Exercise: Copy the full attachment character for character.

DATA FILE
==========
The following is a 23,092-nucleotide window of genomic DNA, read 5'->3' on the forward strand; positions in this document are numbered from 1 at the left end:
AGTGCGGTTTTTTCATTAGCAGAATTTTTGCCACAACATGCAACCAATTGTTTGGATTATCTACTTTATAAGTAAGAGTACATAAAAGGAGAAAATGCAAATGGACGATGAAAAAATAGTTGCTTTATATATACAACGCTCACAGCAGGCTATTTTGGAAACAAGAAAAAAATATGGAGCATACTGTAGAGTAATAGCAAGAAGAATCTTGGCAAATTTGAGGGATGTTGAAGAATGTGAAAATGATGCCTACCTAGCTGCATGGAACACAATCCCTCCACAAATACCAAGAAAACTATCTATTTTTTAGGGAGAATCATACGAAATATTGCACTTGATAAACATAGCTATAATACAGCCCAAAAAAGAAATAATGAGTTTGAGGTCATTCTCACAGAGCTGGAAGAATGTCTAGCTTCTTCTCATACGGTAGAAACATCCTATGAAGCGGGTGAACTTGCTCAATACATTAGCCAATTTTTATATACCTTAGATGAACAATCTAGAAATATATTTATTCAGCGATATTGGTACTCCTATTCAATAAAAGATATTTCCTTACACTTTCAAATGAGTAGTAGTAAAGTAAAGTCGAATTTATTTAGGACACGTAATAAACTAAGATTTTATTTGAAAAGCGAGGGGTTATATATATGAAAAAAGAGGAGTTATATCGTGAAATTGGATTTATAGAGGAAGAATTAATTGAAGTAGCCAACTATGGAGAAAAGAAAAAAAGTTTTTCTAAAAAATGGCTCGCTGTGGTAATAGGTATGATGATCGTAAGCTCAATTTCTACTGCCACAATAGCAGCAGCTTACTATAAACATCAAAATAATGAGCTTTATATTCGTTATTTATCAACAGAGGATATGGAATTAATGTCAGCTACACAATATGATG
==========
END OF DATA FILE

The following is a 23,092-nucleotide window of genomic DNA, read 5'->3' on the forward strand; positions in this document are numbered from 1 at the left end:
AGTGCGGTTTTTTCATTAGCAGAATTTTTGCCACAACATGCAACCAATTGTTTGGATTATCTACTTTATAAGTAAGAGTACATAAAAGGAGAAAATGCAAATGGACGATGAAAAAATAGTTGCTTTATATATACAACGCTCACAGCAGGCTATTTTGGAAACAAGAAAAAAATATGGAGCATACTGTAGAGTAATAGCAAGAAGAATCTTGGCAAATTTGAGGGATGTTGAAGAATGTGAAAATGATGCCTACCTAGCTGCATGGAACACAATCCCTCCACAAATACCAAGAAAACTATCTATTTTTTAGGGAGAATCATACGAAATATTGCACTTGATAAACATAGCTATAATACAGCCCAAAAAAGAAATAATGAGTTTGAGGTCATTCTCACAGAGCTGGAAGAATGTCTAGCTTCTTCTCATACGGTAGAAACATCCTATGAAGCGGGTGAACTTGCTCAATACATTAGCCAATTTTTATATACCTTAGATGAACAATCTAGAAATATATTTATTCAGCGATATTGGTACTCCTATTCAATAAAAGATATTTCCTTACACTTTCAAATGAGTAGTAGTAAAGTAAAGTCGAATTTATTTAGGACACGTAATAAACTAAGATTTTATTTGAAAAGCGAGGGGTTATATATATGAAAAAAGAGGAGTTATATCGTGAAATTGGATTTATAGAGGAAGAATTAATTGAAGTAGCCAACTATGGAGAAAAGAAAAAAAGTTTTTCTAAAAAATGGCTCGCTGTGGTAATAGGTATGATGATCGTAAGCTCAATTTCTACTGCCACAATAGCAGCAGCTTACTATAAACATCAAAATAATGAGCTTTATATTCGTTATTTATCAACAGAGGATATGGAATTAATGTCAGCTACACAATATGATG